Photo Credit: / Library of Congress
Rachel's Tomb/ Photo is an ink-based photolithograph (1890)

“They journeyed from Beit El… to Ephrath, when Rachel went into labor and had difficulty in her childbirth. And it came to pass…she died…and was buried on the road to Ephrath, which is (another name for) Bethlehem. Jacob set up a monument over her grave; it is the monument of Rachel’s grave until today (Genesis 34: 16-20)”

Nostalgic picture of Rachel’s Tomb emblazoned in the Jewish heart

The Tomb of Rachel is an important holy site for Jews.  This site is popular with Orthodox Jewish tourists who come to pray, but is seldom on the itineraries of Christian groups or non-religious Jewish groups coming to the Holy land.  In my opinion, this site should be on almost everyone’s itineraries.  Regardless of one’s background, the prayers said here have extra meaning for everyone!


Rachel was Jacob’s favorite wife.  In fact, the Bible singles her out by saying how he loved her (Genesis 29:20).  Wanting to marry her, he asked her father Laban (a notorious swindler) for Rachel’s hand in marriage.  Laban told Jacob that he would have to work for him for seven years, and only then would he grant permission for the marriage.  After the seven years, they began planning the wedding, but Jacob had an inkling that Laban would alter the deal in some way.  He knew that his future father-in-law wanted him to marry Leah.  Due to his suspicions, he gave Rachel 3 secret passwords to confirm that when they were under the chuppah it was indeed her (a chuppah is a canopy, Jewish marriages are still performed this way).   His fears were confirmed because during the wedding, Laban made the hall dark and brought out Leah in a veil which covered her face (even today Jewish women get married with a veil, so this alone wouldn’t have aroused suspicion).  Rachel really wanted to marry Jacob but faced with her older sister about to be utterly humiliated in front of the whole town, she selflessly gave her sister the passwords.  At night, she hid under the bed, speaking with Jacob so that he would hear her voice and think it was her.  This was Rachel’s greatness, sacrificing her greatest desire so as not to humiliate someone, at extreme personal cost.  We will soon see how this act makes the prayers at this holy site extra special!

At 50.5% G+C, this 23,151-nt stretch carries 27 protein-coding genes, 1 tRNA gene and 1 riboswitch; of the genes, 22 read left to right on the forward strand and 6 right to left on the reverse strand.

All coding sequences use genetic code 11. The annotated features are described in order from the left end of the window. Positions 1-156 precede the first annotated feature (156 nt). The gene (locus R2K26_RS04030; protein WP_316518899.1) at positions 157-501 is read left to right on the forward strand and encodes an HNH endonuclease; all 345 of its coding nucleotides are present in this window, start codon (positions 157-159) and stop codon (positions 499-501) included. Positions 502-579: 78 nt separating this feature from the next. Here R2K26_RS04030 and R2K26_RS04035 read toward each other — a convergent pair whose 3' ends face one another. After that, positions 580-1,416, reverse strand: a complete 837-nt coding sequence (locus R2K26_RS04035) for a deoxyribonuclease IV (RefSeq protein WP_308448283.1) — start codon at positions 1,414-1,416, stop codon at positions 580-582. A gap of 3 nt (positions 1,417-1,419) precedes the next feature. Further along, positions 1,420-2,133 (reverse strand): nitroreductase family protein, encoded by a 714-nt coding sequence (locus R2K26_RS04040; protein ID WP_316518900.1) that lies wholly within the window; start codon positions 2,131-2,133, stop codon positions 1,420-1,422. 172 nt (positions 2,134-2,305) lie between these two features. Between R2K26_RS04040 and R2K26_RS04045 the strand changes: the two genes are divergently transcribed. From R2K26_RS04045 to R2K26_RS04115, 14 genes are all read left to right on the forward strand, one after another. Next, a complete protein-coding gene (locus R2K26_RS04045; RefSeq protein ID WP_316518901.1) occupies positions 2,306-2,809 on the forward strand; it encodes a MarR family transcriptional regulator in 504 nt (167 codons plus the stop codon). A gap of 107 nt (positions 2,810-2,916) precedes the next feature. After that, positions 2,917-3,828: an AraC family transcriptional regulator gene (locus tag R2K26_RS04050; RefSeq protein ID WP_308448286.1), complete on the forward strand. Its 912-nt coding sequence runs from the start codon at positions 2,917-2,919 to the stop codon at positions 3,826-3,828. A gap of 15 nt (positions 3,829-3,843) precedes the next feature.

Jacob unknowingly married Rachel sister’s Leah. Notice Leah wearing the customary veil under the canopy

When morning came, Jacob saw how he had been deceived and confronted Laban.  Laban said brazenly “Such is not done in our place, to give the younger before the elder (Genesis 29:26).”  But he would gladly grant him Rachel’s hand in marriage, in one more week, in exchange for another seven years of service (although the Torah forbids a man to marry sisters, this happened before the Torah was given to the Children of Israel at Mt Sinai and therefore this law was not yet binding).  After fulfilling his commitments to Laban, Jacob took his 11 kids and wives (Rachel was then pregnant) and returned to Israel.  After staying some time in Shechem (today’s Nablus) they went southwards (along today’s highway 60).  After they passed Jerusalem and were almost in Bethlehem, Rachel went into labor. Although her son Benjamin was born healthy, she died giving birth and he buried her along the side of the road.

Coming from Shechem (blue circle) they took the Road (Red line) to Bethlehem (Yellow circle).